Institutional Presentation Statement
Keywords: Millennium Film Workshop, Non-profit, Artist Run, Experimental Cinema, Independent Cinema, Media Arts, Experimental Programming, Educational Instruction, Historical Archive, Community Outreach
The Millennium Film Workshop is based in New York City, NY and is one of the longest running artist-run workshops for experimental cinema and media. The non-profit organization was invented, named, and founded in 1966 by filmmaker Ken Jacobs. Millennium was conceived as a community-based organization dedicated to providing open screenings, low-cost equipment rental, and training programs. These aspects flourished under the leadership of long-time Executive Director, Howard Guttenplan. This level of creative engagement made the Workshop a valuable resource for film and media artists across multiple generations.
In 2014, the Millennium archive was acquired by MoMA. However, by 2015, the Workshop had experienced multiple set-backs. It no longer contained a physical location. In addition, membership and community interest had dwindled. All of the remaining resources were maintained in a dusty storage facility in Brooklyn, NY. In a year when the organization would have been celebrating 50 years of ongoing operations, Millennium was on the brink of extinction.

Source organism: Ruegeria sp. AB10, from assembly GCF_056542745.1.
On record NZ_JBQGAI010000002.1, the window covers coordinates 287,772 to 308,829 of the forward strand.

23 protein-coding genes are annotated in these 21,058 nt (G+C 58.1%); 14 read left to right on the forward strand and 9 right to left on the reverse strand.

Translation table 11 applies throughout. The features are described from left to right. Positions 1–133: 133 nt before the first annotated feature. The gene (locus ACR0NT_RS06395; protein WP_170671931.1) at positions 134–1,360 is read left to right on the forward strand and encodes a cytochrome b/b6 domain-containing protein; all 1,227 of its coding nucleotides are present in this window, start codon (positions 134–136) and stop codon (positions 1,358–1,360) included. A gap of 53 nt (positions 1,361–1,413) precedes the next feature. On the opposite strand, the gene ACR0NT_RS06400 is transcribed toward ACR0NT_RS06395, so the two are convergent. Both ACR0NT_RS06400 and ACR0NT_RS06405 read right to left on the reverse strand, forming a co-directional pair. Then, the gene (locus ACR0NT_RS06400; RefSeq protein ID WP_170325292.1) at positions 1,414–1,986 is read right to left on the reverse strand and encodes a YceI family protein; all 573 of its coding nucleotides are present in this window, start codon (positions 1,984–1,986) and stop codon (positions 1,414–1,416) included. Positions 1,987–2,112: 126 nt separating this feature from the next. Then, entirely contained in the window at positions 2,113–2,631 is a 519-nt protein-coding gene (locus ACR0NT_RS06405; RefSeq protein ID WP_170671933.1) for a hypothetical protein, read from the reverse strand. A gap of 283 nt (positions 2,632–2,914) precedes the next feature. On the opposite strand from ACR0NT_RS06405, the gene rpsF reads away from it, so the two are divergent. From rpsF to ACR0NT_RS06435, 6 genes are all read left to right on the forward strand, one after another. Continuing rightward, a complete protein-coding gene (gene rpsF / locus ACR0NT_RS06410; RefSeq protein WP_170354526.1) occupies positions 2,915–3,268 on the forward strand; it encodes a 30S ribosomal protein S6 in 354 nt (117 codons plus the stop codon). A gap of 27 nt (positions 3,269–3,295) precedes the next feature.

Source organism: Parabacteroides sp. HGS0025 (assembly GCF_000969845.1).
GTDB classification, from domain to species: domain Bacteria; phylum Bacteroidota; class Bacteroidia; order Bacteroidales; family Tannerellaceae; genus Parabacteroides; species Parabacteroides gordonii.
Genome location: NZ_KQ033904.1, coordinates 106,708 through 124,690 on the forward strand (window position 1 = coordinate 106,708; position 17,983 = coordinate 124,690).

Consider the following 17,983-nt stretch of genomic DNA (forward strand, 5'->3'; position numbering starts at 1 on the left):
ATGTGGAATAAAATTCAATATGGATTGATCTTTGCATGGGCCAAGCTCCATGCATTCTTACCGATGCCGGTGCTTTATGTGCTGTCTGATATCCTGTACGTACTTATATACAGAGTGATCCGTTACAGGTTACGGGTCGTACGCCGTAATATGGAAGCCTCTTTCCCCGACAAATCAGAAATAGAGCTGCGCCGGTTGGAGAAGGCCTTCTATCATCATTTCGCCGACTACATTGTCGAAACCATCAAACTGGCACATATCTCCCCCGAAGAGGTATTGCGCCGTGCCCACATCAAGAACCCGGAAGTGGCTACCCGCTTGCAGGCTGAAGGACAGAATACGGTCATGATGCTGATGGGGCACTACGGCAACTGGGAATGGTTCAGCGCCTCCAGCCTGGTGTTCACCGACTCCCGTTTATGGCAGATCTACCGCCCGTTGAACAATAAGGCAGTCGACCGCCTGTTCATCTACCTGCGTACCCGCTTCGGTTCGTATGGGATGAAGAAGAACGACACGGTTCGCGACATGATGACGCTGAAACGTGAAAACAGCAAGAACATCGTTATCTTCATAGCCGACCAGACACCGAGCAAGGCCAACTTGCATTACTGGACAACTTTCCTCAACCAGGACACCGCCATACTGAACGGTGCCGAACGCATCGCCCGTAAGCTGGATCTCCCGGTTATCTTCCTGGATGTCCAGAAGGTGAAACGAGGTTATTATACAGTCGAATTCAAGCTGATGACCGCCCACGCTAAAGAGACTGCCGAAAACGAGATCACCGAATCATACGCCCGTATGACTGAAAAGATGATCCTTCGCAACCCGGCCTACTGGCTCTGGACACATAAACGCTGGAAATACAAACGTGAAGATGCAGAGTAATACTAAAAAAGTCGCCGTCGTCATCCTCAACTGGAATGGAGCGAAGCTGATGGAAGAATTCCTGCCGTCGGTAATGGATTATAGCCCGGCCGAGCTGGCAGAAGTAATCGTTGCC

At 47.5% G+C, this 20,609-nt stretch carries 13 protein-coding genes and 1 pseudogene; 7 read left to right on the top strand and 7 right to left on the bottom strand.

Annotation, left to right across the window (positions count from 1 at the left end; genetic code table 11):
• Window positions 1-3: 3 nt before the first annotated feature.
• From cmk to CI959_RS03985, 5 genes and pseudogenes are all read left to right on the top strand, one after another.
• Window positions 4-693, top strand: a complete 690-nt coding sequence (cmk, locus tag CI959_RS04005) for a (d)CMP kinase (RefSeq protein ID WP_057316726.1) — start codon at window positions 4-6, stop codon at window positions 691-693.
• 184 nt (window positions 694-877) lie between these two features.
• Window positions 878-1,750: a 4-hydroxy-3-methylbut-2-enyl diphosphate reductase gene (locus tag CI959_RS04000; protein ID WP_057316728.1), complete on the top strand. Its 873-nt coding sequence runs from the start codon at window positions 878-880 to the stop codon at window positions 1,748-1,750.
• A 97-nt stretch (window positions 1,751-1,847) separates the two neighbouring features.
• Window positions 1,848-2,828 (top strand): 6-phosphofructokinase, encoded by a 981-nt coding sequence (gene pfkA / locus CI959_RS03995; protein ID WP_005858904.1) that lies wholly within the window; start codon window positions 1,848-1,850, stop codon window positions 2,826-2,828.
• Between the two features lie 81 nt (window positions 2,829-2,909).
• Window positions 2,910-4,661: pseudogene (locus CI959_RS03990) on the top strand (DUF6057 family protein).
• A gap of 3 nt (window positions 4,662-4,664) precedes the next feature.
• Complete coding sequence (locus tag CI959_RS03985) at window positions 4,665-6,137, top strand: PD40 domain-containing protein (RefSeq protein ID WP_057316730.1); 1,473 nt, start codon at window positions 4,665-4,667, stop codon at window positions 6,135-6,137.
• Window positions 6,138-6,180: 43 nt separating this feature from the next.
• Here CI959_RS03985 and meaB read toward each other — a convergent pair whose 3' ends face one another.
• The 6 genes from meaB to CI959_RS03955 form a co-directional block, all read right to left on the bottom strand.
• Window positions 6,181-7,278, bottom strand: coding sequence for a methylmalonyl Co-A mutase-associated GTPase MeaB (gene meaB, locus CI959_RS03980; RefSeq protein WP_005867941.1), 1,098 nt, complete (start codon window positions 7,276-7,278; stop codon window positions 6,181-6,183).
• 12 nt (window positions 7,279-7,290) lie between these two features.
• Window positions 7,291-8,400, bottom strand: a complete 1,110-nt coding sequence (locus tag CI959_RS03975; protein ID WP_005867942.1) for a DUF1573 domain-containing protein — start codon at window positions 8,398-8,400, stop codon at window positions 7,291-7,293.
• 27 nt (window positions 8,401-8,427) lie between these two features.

With the arrival of a new board of directors, Millennium explored multiple steps for reinventing itself. This process included a recommitment to creative programing and educational instruction. In addition, Millennium participated in outreach efforts with film festivals, community organizations, and artists. These symbiotic actions allowed Millennium to move forward as an organization. The following presentation will highlight the creation of Millennium’s digital archive. It will also provide an overview about current programming efforts and the organizational vision for the next 50 years of operation.
- Paul Echeverria (NY, USA) Assistant Professor of Digital and Emerging Media Production at Wayne State University, USA